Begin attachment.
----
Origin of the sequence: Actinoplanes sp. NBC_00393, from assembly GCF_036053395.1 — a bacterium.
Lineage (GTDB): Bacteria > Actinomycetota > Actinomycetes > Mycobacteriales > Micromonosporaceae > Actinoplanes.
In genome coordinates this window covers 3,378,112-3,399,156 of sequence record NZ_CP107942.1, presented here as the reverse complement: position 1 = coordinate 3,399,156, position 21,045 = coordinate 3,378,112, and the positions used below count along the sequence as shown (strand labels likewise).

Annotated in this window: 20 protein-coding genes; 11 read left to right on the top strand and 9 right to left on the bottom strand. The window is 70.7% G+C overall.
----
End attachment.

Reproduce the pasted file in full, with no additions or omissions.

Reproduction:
Origin of the sequence: Actinoplanes sp. NBC_00393, from assembly GCF_036053395.1 — a bacterium.
Lineage (GTDB): Bacteria > Actinomycetota > Actinomycetes > Mycobacteriales > Micromonosporaceae > Actinoplanes.
In genome coordinates this window covers 3,378,112-3,399,156 of sequence record NZ_CP107942.1, presented here as the reverse complement: position 1 = coordinate 3,399,156, position 21,045 = coordinate 3,378,112, and the positions used below count along the sequence as shown (strand labels likewise).

Annotated in this window: 20 protein-coding genes; 11 read left to right on the top strand and 9 right to left on the bottom strand. The window is 70.7% G+C overall.